Background: Without intervention, renal function deteriorates in patients with chronic kidney disease (CKD).
Aim: This pilot study aimed to develop a self-management education program based on self-regulation theory and to evaluate its effects on self-efficacy, self-management behavior, and CKD progression among patients with early-stage CKD.
Methods: In this single-group, pretest-posttest, repeated-measures, longitudinal study, participants underwent baseline pretesting (T0) and posttesting at 3 (T1), 6 (T2), and 12 (T3) months after a 5-week group-session self-management program.
Results: Self-efficacy increased significantly at T2 (χ(2)=8.97, p=.02) and T3 (χ(2)=10.71, p=.01) compared with T0, but self-management behavior did not. A marginally significant decrease in serum creatinine levels was observed from T0 to T3 (χ(2)=6.29, p=.07) but estimated glomerular filtration rates remained stable throughout the 12-month period.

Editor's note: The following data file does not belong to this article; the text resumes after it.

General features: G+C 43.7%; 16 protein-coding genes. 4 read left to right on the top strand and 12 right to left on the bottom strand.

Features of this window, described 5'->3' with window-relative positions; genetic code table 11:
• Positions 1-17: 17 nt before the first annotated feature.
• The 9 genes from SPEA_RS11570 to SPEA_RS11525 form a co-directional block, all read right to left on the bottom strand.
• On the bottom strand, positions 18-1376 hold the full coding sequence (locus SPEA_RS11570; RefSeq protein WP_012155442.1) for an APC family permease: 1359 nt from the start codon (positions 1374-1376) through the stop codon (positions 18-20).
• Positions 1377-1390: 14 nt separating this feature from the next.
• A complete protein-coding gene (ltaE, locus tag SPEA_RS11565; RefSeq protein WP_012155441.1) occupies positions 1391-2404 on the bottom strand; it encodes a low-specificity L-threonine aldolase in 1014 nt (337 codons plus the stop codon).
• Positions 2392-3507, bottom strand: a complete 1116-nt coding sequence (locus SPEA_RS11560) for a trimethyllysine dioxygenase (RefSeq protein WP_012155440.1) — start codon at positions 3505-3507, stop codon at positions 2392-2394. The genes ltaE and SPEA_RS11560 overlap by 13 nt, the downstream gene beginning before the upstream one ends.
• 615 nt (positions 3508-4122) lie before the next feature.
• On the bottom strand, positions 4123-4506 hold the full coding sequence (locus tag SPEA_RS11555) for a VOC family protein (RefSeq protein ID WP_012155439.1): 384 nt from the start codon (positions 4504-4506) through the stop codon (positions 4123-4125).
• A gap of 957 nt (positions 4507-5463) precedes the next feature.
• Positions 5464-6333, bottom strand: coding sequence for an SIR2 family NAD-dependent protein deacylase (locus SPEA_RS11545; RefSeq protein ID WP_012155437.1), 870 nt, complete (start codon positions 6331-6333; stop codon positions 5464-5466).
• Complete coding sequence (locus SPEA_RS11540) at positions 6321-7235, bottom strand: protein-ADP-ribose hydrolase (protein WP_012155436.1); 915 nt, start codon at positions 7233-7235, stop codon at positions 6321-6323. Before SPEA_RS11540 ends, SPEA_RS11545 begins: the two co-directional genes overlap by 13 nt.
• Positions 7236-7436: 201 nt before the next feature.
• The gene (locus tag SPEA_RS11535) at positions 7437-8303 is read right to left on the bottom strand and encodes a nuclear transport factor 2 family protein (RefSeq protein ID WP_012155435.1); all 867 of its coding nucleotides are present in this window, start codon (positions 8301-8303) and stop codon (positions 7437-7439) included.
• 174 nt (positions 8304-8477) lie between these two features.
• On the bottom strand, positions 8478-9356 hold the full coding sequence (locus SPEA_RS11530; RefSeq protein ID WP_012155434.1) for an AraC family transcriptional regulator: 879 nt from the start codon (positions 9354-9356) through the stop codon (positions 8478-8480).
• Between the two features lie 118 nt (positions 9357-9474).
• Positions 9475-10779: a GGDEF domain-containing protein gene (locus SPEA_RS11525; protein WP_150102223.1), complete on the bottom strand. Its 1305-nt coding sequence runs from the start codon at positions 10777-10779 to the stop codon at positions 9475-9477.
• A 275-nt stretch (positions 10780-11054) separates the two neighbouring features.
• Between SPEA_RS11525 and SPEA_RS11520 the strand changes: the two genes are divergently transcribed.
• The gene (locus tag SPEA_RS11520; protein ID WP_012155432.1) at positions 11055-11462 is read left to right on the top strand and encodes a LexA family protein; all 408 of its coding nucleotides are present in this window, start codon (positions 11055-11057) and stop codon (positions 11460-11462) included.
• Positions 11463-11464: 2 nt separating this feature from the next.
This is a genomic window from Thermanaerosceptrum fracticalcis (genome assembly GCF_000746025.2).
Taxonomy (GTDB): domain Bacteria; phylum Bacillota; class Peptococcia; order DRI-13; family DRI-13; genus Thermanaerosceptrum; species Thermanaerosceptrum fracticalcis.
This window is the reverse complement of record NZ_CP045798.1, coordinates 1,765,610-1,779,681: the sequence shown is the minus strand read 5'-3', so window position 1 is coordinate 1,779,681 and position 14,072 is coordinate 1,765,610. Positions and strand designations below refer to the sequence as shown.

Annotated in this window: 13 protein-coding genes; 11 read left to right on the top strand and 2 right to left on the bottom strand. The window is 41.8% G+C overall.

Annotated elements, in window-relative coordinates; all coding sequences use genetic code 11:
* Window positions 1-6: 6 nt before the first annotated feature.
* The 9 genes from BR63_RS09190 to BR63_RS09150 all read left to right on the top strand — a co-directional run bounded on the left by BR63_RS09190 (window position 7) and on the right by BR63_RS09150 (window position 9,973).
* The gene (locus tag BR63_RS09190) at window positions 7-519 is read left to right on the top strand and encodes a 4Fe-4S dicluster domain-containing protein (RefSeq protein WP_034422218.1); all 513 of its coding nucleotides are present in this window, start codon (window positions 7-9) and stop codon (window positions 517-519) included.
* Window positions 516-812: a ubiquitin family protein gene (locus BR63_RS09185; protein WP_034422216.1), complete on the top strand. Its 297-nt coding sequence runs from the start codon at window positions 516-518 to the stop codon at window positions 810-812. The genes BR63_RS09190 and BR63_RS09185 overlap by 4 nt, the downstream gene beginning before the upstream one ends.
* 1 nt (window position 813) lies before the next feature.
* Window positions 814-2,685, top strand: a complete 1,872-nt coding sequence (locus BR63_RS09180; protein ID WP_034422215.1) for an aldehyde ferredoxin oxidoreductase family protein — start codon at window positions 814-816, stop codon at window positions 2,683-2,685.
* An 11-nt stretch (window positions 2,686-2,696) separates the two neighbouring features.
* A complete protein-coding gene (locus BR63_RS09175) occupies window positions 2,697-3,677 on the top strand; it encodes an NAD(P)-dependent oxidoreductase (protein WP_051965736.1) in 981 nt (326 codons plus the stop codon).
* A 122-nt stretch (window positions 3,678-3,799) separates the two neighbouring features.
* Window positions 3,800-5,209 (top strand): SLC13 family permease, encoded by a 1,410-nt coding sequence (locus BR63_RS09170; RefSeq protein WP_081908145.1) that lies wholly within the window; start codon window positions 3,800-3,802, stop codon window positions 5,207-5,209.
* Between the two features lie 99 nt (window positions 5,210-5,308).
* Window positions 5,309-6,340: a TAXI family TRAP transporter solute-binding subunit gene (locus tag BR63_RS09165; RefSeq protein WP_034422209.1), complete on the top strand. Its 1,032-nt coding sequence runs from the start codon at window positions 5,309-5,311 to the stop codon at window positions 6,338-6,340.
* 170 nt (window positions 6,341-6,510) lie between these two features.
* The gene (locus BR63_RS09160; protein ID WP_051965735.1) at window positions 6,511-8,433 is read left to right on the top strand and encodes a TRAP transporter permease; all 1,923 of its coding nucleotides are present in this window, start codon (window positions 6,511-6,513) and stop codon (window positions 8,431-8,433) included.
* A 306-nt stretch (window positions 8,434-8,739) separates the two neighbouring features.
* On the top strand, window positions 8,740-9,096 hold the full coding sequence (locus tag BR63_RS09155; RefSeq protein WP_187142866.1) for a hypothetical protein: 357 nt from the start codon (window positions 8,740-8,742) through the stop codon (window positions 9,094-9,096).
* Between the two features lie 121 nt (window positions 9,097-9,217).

Conclusions: The results of this empirical study suggest that the theory-based intervention is feasible and has potential efficacy in retarding CKD progression.
Keywords: Chronic kidney disease; Glomerular filtration rate; Self-management; Self-regulation; Serum creatinine.
Copyright © 2013 Elsevier Inc. All rights reserved.